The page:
BEIJING (Reuters) - China said on Friday that it was confident Greece’s talks with creditors to avoid defaulting on its debt would go positively, in comments made ahead of Premier Li Keqiang’s visit to Europe next week.
Having failed to clinch a deal with its international creditors a day earlier, Greece is gearing up for a last-ditch effort on Saturday to avert as default, with a repayment to the International Monetary Fund falling due next week..
“We have full confidence in how that will progress,” Vice Foreign Minister Wang Chao said at a news conference. “China would like to see Greece remain in the euro zone and appreciates the relevant parties’ efforts in this regard.
"We believe that the euro zone can, via the efforts of all parties, appropriately deal with the situation.”
Li leaves for Europe next week on a trip that will include a China-EU summit in Brussels and a visit to France.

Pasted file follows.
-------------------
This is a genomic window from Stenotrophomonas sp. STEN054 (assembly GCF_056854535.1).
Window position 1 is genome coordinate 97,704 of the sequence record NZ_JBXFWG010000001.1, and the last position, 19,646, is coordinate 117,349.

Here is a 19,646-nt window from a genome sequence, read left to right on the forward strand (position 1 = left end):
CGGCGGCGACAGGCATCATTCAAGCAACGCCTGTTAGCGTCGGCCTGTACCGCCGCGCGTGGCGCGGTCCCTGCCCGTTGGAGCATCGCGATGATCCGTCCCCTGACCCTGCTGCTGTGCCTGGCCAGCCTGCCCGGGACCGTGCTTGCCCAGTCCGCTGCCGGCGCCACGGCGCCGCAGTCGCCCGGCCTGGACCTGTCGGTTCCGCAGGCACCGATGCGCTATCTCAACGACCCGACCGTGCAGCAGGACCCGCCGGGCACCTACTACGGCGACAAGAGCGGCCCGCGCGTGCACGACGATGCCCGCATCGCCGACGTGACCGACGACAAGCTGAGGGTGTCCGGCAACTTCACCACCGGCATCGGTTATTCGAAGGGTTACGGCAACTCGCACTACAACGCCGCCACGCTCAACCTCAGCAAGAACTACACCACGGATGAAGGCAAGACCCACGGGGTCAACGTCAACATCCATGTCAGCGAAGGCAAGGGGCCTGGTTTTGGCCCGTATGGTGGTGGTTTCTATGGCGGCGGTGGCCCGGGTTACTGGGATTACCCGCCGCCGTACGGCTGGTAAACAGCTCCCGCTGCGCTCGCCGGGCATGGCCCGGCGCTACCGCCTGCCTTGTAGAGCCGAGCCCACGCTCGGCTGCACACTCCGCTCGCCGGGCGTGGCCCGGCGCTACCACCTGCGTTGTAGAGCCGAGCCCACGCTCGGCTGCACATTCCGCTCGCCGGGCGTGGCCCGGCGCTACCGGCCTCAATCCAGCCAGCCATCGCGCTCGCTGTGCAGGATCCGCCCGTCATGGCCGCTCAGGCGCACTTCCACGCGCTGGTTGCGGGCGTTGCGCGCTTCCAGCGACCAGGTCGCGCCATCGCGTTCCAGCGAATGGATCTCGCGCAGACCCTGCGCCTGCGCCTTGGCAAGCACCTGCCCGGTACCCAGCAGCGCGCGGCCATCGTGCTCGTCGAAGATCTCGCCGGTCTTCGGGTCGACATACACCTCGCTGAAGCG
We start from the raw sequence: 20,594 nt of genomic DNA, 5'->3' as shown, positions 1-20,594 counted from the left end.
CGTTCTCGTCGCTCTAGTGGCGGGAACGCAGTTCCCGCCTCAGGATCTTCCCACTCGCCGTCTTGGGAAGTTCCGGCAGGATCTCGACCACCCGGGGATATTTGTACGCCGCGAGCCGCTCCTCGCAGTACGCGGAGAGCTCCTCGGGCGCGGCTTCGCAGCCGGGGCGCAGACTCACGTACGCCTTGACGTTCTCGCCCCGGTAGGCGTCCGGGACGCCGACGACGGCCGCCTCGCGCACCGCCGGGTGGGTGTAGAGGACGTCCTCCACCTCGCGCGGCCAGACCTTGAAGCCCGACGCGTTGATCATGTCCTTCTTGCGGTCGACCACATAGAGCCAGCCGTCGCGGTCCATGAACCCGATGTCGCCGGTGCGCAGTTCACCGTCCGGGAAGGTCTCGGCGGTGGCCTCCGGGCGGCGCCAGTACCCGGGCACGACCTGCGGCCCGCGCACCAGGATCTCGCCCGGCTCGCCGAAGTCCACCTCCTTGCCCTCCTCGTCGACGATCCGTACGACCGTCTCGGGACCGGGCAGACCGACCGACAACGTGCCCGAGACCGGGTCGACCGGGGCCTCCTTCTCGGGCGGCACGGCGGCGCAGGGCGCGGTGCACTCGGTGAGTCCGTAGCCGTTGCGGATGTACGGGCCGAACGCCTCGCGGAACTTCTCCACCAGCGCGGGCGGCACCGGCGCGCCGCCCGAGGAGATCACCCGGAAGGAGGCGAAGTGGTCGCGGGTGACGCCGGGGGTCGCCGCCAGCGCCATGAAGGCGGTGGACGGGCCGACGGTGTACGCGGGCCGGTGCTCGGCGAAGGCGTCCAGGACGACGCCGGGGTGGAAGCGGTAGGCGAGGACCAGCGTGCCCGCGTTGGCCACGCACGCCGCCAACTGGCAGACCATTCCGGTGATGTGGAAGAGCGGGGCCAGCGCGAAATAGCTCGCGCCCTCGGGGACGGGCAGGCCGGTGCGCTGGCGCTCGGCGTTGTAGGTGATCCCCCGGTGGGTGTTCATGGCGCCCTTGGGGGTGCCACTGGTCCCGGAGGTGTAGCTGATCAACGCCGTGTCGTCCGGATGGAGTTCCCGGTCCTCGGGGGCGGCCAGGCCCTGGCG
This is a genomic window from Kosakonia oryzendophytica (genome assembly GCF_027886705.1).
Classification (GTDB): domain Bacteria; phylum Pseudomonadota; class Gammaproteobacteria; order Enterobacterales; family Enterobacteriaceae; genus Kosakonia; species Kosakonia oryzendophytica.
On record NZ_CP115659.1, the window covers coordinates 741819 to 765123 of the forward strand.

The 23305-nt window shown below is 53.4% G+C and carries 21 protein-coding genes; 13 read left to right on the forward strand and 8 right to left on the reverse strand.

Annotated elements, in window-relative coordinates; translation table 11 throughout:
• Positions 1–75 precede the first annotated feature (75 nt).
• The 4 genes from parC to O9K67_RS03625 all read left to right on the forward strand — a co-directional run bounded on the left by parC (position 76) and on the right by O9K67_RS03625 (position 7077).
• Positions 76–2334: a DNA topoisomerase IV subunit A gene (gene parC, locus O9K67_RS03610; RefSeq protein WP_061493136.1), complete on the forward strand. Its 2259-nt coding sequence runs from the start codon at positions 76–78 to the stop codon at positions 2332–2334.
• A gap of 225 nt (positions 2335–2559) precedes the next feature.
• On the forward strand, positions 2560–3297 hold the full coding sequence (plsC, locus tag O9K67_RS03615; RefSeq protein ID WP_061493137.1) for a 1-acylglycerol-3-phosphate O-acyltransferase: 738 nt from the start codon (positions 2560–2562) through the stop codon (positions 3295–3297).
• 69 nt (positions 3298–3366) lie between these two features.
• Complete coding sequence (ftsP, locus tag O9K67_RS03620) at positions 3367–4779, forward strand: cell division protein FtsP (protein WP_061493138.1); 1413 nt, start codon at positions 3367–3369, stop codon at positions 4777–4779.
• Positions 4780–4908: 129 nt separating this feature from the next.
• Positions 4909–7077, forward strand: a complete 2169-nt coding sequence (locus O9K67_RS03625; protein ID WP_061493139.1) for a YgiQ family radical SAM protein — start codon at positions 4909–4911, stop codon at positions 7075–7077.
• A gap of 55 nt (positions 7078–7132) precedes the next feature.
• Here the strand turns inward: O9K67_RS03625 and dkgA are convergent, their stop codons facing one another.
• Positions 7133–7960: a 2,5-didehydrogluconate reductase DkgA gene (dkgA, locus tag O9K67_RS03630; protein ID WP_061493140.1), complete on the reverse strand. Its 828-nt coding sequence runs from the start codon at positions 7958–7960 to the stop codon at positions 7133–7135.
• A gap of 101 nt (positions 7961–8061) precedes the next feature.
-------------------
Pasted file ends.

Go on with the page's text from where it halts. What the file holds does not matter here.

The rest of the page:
China sees Greece’s strategic location as a portal into both Europe and Africa for the distribution of Chinese products but has so far shown little interest in getting involved in financial help for Greece this year.
On Tuesday, China’s Foreign Ministry declined to comment when asked whether Beijing would offer Greece emergency loans or buy assets in the event of a default. Last year, China signalled that it would buy bonds when Greece issues debt again.
In February, Li urged Greek Prime Minister Alexis Tsipras to ensure protection of the rights of China’s companies and backing for a port project.
China’s Cosco [COSCO.UL] manages two of the Piraeus port’s cargo piers. Under a privatisation scheme last year, it had been shortlisted, along with four other suitors, as a potential buyer of a stake of 67 percent in the port.
(Reporting by Ben Blanchard; Editing by Simon Cameron-Moore)